A bowl of warm mushroom soup is the perfect antidote to bracing weather and nipping winds during the cold winter months. It's velvety texture and delicate hues are comforting reminders of childhood for many, and serving this simple soup in a glass mug with a Parmesan Foam makes it a sophisticated part of any meal.
"Those foams that you see the chefs use on competitive cooking shows are nothing more than a flavorful liquid with some seasonings simmered inside of it that is whipped until it bubbles," says Brad Barnes, senior director, culinary education at The Culinary Institute of America. "Foams are made by using soy lecithin, an all-natural powder that can be purchased at any health food store. It helps to stabilize the bubbles and keep the foam on top of the soup."
According to classic definitions, a cream soup is based on a bechamel sauce—which is milk thickened with roux—and is finished with heavy cream, making it very rich and high in calories. The CIA's recipe for cream of mushroom soup is made lighter by cutting back on the amount of butter and cream, and then relying on the pureed vegetables to add texture to the soup.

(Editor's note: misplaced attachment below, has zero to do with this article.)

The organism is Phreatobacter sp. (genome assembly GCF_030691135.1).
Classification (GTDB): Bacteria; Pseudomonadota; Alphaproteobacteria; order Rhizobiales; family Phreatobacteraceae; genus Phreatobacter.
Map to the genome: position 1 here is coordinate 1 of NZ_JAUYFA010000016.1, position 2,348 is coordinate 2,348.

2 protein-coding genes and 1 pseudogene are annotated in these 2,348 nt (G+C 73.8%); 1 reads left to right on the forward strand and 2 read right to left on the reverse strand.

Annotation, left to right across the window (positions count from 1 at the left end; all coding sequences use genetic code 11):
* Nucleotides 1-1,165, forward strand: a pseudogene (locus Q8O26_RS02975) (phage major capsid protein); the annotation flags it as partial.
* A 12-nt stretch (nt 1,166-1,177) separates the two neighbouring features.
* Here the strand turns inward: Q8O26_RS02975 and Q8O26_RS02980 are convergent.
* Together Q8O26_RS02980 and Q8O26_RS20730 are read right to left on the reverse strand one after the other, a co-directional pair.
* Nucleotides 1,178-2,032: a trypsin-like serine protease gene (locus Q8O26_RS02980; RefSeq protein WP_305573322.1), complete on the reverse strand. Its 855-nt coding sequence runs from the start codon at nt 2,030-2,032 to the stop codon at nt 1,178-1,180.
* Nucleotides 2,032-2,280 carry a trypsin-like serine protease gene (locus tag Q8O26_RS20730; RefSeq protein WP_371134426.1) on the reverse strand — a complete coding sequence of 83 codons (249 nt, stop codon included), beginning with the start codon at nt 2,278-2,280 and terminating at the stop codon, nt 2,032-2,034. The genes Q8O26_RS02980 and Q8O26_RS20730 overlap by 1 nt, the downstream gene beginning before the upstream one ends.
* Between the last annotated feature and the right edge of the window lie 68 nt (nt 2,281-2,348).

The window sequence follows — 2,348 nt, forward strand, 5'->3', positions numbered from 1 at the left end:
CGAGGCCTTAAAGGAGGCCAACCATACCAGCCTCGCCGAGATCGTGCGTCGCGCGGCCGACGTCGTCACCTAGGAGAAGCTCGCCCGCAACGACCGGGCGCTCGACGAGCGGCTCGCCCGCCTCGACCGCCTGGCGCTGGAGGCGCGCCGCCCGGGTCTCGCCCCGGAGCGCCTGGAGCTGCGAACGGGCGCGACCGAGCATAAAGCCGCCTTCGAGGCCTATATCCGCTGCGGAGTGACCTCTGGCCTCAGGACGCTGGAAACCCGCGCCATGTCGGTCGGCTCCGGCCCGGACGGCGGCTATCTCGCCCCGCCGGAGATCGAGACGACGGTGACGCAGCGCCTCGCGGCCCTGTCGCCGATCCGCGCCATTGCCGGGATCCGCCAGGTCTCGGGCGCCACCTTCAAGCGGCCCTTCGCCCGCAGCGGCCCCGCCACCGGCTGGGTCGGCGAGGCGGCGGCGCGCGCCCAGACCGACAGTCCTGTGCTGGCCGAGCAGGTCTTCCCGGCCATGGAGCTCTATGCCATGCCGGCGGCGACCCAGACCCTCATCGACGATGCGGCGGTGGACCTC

More "exotic" varieties of mushrooms, such as cèpes (porcini), cremini, and oyster, work well in this soup, as do regular white mushrooms. Use a combination or a single variety, depending on what's available, and which ones are your favorites.
Garnishes for cream soups are usually a diced meat or vegetable that reflects the major flavoring ingredient. The CIA's cream of mushroom soup is typically garnished with mushrooms, leeks, and celery. You can also add other ingredients such as chopped sweet red pepper and egg whites to give added color to the soup. Watch our technique video on how to perfectly hard boil eggs > You may also opt to finish the soup with a touch of sherry instead of the lemon juice.
The following recipe is adapted from the CIA's The New Book of Soups (Lebhar-Friedman Books, 2010).